This fact later on was found not true. The detectives in this case were later found to have broken multiple rules during the interrogation like physical assault, not letting them sleep, not letting them eat, cursing and screaming at them, threatening them with jail time, not noticing the parents of the underage kids and having them by themselves. So the officers could get a confession to get the case closed because there was no physical evidence to link the kids together. These statements are greatly proven in the article by the Atlantic newspaper Coerced – Sponsor Content – When They See Us on Netflix.

Later when they went to court for this case they were all found guilty and went to jail all of them except one of them went to juvenile correction center and Korey Wisewas sent to Riker Island and he spent the longest time there In the series. When they see us on Netflix, it shows us that Wise was moved around prison to prison because he felt unsafe and so the last time he went to a different prison he was in prison with the actual person who committed the crime that night, Matias Reyes. 

Reyes would then tell Wise that he did it and then Reyes felt bad that these kids spent years in prison because of him and then he went to the warden and told what happened and it went from there and the trial went on and they took blood samples and other bodily fluid tests and they came back with a match.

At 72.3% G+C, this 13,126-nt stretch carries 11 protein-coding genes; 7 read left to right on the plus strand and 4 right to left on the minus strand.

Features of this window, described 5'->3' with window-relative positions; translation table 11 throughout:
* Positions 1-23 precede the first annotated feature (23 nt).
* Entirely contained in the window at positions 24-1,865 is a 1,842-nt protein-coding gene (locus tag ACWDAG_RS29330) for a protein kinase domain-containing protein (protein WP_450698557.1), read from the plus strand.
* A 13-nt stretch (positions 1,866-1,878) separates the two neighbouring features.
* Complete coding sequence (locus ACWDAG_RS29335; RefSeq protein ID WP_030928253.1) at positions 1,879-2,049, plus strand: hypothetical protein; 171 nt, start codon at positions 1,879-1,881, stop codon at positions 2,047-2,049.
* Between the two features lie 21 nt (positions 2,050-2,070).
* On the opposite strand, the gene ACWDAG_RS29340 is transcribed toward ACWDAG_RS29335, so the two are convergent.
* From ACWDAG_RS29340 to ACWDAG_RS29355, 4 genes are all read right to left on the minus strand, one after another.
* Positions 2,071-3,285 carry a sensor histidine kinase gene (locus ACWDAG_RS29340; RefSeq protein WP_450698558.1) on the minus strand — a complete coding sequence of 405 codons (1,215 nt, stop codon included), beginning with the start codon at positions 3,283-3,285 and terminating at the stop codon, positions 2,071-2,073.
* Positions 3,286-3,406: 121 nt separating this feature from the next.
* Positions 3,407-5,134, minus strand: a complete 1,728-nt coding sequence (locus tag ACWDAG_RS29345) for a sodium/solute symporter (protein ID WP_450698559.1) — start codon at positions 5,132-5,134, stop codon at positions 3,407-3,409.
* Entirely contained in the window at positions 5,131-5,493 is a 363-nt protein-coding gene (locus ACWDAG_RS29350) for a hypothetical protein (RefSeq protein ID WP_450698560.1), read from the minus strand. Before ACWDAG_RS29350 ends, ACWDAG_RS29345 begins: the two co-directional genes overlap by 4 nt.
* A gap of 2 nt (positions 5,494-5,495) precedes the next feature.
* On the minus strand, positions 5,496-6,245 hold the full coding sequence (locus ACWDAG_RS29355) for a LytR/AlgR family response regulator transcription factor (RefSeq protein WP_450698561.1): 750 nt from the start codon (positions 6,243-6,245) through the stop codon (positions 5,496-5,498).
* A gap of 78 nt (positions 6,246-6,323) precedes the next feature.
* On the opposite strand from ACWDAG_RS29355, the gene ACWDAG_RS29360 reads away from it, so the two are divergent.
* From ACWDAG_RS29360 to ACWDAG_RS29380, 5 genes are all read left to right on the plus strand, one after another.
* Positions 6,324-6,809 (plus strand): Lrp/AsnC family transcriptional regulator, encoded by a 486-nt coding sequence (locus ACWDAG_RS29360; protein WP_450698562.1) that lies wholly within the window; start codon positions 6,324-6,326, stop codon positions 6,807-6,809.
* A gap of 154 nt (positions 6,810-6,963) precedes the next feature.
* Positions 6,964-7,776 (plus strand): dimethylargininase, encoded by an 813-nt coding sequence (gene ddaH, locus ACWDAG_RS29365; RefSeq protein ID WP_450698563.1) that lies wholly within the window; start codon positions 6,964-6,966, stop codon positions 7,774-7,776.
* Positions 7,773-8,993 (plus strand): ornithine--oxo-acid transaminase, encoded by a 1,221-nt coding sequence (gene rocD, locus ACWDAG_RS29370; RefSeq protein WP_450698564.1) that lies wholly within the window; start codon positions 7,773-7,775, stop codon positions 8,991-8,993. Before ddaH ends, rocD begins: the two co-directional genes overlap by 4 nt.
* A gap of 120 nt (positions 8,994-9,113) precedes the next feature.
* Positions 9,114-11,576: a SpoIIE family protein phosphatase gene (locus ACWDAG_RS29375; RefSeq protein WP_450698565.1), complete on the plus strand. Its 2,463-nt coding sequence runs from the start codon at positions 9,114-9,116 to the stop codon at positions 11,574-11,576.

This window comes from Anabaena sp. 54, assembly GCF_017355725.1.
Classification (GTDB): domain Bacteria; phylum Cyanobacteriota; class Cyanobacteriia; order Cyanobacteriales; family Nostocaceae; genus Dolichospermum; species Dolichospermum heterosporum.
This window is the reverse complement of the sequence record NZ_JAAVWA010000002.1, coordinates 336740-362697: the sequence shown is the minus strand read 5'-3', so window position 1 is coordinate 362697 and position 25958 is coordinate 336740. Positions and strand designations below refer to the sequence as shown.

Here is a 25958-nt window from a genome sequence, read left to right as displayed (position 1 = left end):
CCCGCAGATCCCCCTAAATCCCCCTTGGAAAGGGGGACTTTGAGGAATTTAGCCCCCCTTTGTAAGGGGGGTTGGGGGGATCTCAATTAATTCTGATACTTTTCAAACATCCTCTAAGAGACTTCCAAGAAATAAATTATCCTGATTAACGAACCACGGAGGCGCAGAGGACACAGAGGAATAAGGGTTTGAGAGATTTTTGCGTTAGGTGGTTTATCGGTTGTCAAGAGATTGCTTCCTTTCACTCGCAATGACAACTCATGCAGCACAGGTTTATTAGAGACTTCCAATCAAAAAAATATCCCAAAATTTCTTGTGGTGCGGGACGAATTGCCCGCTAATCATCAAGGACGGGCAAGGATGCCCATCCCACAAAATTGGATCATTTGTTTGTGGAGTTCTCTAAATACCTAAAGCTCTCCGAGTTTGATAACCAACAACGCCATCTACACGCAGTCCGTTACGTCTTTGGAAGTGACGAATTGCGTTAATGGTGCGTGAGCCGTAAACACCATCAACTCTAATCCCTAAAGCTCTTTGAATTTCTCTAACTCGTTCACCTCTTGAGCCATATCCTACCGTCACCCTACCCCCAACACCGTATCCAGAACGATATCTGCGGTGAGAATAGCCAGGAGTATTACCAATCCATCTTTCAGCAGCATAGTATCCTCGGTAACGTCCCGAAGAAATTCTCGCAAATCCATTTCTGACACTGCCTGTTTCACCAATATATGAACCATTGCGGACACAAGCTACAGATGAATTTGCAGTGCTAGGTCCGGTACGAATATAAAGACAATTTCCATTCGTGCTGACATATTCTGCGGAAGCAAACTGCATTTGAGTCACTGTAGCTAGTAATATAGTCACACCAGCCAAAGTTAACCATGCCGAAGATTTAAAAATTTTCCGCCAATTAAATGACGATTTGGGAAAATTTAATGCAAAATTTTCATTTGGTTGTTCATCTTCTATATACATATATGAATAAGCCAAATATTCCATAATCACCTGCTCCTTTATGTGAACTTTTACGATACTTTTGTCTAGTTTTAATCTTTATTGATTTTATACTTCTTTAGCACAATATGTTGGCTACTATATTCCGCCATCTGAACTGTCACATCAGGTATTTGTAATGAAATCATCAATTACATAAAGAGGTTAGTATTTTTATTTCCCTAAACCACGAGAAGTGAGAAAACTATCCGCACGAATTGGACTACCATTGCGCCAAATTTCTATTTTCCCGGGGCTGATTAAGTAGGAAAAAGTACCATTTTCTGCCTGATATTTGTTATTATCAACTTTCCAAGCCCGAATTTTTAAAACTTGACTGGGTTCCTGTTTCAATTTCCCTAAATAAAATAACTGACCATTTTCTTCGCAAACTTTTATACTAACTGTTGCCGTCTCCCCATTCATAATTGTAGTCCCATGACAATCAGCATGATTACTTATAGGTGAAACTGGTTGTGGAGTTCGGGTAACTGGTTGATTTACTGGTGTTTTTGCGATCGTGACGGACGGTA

So with this finding after 13 years all five of those now men were exonerated from their crimes and got taken off the rapist list. After they were exonerated and their lives have been ruined because of being wrongfully accused they sued the city of New York and in 2014 they won 41 million split between them which helped a little bit but it doesn;t solve the problem that they spent 7 to 13 years in jail with the mental trauma that they had to live through. 

Here’s where they are today according to Where Are the Central Park Five Now? Korey, Yusef, Antron, Raymond, and Kevin Today 

“Today, Kevin lives in New Jersey with his wife and two daughters. He works as an advocate for criminal justice reform, and continues to speak about his experiences at various events.”

“Antron leads a relatively quiet life today in Georgia, where he lives with his wife and their six children. But to this day, he still has not forgiven his father for pushing him to lie to the police.”

“In 2018, he started his own clothing company called Park Madison NYC. (Among other shirts, jackets, and hats, the company offers a T-shirt that lists the names of the Central Park Five.) And interestingly, it was actually a tweet from Raymond that inspired director Ava Duvernay to start working on When They See Us.”

“Korey has continued to live in New York City, where he works as a public speaker and criminal justice reform advocate. In 2015, he donated $190,000 to the University of Colorado’s chapter of the Innocence Project, which then changed its name to the Korey Wise Innocence Project at Colorado Law in his honor.”

“Today, Yusef is a father to 10 children and lives in Georgia with his family. He’s a published poet, public speaker, and advocate for criminal justice reform. Yusef has also received various awards for his work, including a Lifetime Achievement Award from former President Barack Obama in 2016.”


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About the Contributor
John Mitchell
John Mitchell, Staff Writer
John Mitchell (he/him) is a sophomore. This is his first year on staff, he's involved in coaching k-1 flag football, he's in the student council and social justice. He likes to read, write, and adventure.